INDIANAPOLIS — Lawmakers quietly included $1 million each year to address veteran suicide prevention efforts in the new state budget — a tiny portion of state spending that could provide much-needed help as thousands of veterans die across the country each year at higher rates than their civilian peers.
Even as deaths remain stubbornly high after decades of effort, discussions about suicide and mental health overall still have a stigma in the military, said Matt Hall, the program lead for veteran resources group Indy Warrior Partnership.
“I’ve served almost 30 years in the Army and even I find it difficult to adhere to my own guidance and talk about it,” Hall said. “We get put in certain situations that are difficult and complaining or looking for help… only heaps it onto somebody else and makes their burden twice as much.”
Hall said military resilience classes now encourage creating a small network of friends to call in times of crisis, and is “lightyears” ahead from when he started. But some training still emphasizes the importance of carrying your own load and continuing without complaint.
“That’s great when you’re carrying a rucksack over 25 miles. However, when you’re having suicidal ideations, it’s not a great idea,” Hall said.
While the state’s mental health crisis received a lot of attention in the 2023 legislative session, veterans were the only group singled out by lawmakers for funding. Indiana’s veteran suicide rates are higher than the national average, particularly for the state’s youngest veterans.
Director Dennis Wimer, whose Department of Veterans Affairs would oversee the monies, said the funding would go a long way toward expanding ongoing efforts with hiring and outreach.
“You can’t hire somebody when you don’t have money. And you really can’t do something unless somebody is dedicated and active,” Wimer, an Air Force veteran, said. “That money will come July 1 and we’re in the process of putting out all of the job descriptions and getting those all ready internally so we can get some postings out… to have an employee start as quickly as possible.”
Funding will also go to local organizations – like Hall’s Indy Warrior Partnership – through another $1 million line item for veterans services. Previously, suicide prevention wasn’t among the services covered by the grant, something the General Assembly amended in House Bill 1056.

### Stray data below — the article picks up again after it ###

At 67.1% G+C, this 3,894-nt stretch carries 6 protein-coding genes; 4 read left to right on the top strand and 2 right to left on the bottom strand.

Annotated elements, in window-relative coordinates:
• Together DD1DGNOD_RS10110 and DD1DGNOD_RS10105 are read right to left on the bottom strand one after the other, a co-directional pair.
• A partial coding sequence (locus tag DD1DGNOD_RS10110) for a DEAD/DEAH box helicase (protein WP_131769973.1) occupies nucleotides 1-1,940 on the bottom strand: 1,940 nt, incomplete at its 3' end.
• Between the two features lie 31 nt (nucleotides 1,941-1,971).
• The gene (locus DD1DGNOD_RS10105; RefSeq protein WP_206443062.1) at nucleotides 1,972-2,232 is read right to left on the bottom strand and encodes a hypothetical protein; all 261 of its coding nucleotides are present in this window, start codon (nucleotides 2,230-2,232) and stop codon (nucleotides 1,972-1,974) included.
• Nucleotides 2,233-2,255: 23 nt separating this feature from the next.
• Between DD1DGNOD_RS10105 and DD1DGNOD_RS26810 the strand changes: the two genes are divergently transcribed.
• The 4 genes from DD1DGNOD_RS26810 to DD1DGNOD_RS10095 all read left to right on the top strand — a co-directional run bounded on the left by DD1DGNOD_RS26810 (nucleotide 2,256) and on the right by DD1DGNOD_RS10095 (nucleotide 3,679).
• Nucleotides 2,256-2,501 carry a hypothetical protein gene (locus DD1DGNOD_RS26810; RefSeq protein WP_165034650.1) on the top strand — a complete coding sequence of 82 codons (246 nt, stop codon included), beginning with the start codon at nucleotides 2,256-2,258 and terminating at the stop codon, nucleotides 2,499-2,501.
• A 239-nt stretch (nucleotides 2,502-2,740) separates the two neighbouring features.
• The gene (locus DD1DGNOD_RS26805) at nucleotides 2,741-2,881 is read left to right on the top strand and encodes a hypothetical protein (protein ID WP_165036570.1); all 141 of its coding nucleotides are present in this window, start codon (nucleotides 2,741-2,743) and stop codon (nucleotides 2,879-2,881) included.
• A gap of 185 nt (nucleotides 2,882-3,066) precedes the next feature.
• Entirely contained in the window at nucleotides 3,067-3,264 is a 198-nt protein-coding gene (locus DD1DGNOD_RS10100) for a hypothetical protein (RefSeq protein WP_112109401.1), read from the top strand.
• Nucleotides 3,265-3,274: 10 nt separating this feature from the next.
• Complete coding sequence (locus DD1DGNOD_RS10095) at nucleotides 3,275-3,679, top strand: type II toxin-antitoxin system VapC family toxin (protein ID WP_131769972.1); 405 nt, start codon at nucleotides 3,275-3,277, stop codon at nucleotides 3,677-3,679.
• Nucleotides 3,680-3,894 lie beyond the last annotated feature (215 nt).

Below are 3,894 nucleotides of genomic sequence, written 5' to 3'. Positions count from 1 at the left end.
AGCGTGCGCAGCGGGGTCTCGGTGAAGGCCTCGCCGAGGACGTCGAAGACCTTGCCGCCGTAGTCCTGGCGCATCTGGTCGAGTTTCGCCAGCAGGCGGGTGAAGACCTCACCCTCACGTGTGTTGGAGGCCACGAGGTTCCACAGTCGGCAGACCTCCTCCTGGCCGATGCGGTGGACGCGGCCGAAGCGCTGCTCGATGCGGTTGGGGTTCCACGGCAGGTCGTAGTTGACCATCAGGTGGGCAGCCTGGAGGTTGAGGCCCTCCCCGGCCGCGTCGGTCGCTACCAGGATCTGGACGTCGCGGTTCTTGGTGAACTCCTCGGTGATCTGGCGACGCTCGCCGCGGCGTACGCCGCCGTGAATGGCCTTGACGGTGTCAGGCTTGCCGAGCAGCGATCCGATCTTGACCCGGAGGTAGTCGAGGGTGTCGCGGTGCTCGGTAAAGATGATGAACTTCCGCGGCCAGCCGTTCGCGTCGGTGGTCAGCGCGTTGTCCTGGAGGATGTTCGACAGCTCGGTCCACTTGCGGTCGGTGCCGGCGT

These organizations are already working to decrease Indiana veteran suicide rates while compiling data. Currently, the state agency relies on two-year old data, undermining its effort to meet the nation-wide “Governor’s Challenge.”
The Governor’s Challenge – shorthand for the Governor’s and Mayor’s Challenges to Prevent Suicide Among Service Members, Veterans, and their Families – embodies a partnership between the U.S. Department of Veterans Affairs (VA) and the Substance Abuse and Mental Health Services Administration (SAMHSA).
Holcomb, a Navy veteran, signed on in September 2020, kickstarting a planning process that now moves into the second, implementation phase, as outlined by SAMHSA. Accomplishments for the challenge include: reducing suicide among service members, veterans and their families; increasing access to services and support; expanding state capacity; identifying critical data; and more.
The VA’s National Veteran Suicide Prevention Annual Report runs two years behind, meaning the 2022 edition details what veteran suicide looked like when Holcomb signed his proclamation in 2020.
Between 2001 and 2020, the rates for veteran deaths by suicide outpaced civilian deaths every year, becoming the 13th leading cause of death among veterans overall in 2020 but the second leading cause in veterans under 45. In 2020, 6,146 veterans died by suicide, a rate of 31.7 deaths per 100,000 veterans.
In Indiana, 150 veterans died that year by suicide, for a rate of 36.5 deaths per 100,000 veterans – higher than the national rate.
But the state’s youngest veterans, those between 18 and 34, had a suicide rate significantly higher than the national average for the same age range in 2020 – 73 Hoosier deaths per 100,000 veterans vs 46.1 national deaths per 100,000 veterans.